The left ventricle, in contracting, pushes the red blood which it contains in the direction of the auriculo-ventricular orifice and toward the orifice of the aorta,óbut the mitral valve is so placed that it closes under the impulse of the moving blood, which is thus forced into the aorta and from thence into all the arteries, in which its motion is caused by the triple action of ventricular contraction, and of the elasticity and contractility of the arterial walls. In vessels of a certain calibre this movement is jerking and rhythmical, precisely like that of the heart, and if we place the finger on the course of an artery we feel the shock of the blood, or the pulse. The pulse and the beating of the heart are synchronous, that is, they take place simultaneously, or rather with an interval so short as to be imperceptible. But in proportion as the blood advances through the arterial ramifications, the numerous changes of direction which it undergoes and the friction between it and the walls of the vessels diminish the force of its impulsion; and at last, on Teaching the capillary vessels it flows continuously and without shock.

In examining, under a microscope, a vascular membrane belonging to a living animal, the circulation of the blood through the capillaries is plainly visible. The largest of these canals allow the column of blood to pass rapidly, in the smallest ones its course is slow and the blood-globules can only pass one by one; they float in a transparent fluid, and sometimes a globule becomes entangled obliquely across the calibre of the vessel and stops until another comes to push it forward. Malpighi was the first to verify in this manner the accuracy of Harvey's theory, forty years after it had been propounded by the illustrious English physiologist.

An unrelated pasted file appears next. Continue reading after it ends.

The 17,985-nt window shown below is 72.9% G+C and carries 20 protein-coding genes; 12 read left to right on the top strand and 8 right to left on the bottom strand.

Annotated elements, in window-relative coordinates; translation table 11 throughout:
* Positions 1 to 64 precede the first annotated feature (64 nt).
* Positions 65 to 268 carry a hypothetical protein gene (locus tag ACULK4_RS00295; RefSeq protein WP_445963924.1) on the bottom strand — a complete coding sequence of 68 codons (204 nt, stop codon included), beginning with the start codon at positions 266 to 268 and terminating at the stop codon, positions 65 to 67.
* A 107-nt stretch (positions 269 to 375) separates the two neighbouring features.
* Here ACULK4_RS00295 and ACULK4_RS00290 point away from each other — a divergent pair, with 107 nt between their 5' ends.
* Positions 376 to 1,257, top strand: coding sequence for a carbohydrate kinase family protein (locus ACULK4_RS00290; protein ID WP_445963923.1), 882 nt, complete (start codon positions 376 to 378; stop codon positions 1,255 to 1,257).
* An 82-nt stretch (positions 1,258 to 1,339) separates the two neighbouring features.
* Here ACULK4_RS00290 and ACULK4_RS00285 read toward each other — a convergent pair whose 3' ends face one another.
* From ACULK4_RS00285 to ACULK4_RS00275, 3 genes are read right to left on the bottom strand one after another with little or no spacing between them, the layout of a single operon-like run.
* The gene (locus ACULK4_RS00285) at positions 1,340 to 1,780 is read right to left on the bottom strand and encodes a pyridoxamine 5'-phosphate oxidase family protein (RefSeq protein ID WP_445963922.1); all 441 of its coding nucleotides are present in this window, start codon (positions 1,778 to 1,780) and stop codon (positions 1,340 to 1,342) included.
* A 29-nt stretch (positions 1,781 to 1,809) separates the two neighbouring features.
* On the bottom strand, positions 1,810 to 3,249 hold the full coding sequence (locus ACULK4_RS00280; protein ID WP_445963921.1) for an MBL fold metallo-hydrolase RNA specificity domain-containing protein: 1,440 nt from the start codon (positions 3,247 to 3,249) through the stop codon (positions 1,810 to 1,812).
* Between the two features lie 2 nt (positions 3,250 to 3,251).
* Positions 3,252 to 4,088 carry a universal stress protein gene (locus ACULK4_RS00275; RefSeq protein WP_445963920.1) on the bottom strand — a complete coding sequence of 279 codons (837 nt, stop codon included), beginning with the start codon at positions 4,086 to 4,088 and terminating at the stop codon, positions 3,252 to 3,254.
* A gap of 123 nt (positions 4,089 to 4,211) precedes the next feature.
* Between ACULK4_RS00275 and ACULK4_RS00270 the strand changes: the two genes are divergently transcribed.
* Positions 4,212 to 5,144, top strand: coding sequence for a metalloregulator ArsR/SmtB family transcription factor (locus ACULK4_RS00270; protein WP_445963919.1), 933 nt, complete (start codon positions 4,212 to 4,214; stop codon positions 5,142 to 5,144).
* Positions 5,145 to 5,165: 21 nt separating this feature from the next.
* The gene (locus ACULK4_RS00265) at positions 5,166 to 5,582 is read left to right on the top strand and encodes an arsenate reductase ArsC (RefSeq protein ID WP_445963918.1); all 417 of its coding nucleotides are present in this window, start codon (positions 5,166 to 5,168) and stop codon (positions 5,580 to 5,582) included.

The different causes, therefore, which accelerate or retard the contractions of the heart, influence the motion of the blood in the arteries; and farther, the contractility of these vessels may be influenced by local causes, and the movement of the blood is modified so as to be either retarded or quickened, as they are contracted or relaxed. In the first case the afflux of blood is not sufficient to excite the organs, which become sluggish and partially paralyzed; in the second it is so great as to cause an abnormal activity of the function. And lastly, we all know that the repose or action of the muscles has the effect of retarding or accelerating the circulation, general or local, which, in the course of time, results in the diminution or increase of the muscular strength.

It is in the capillaries, in fact, that arterial blood yields to the tissues the elements of which it is composed, and which it delivers to them for assimilation, in order to receive in exchange the disassimilated particles which are to be rejected from the system or submitted to a fresh elaboration. A living and nourishing fluid, it carries to the organs life, heat, and the elements of nutrition.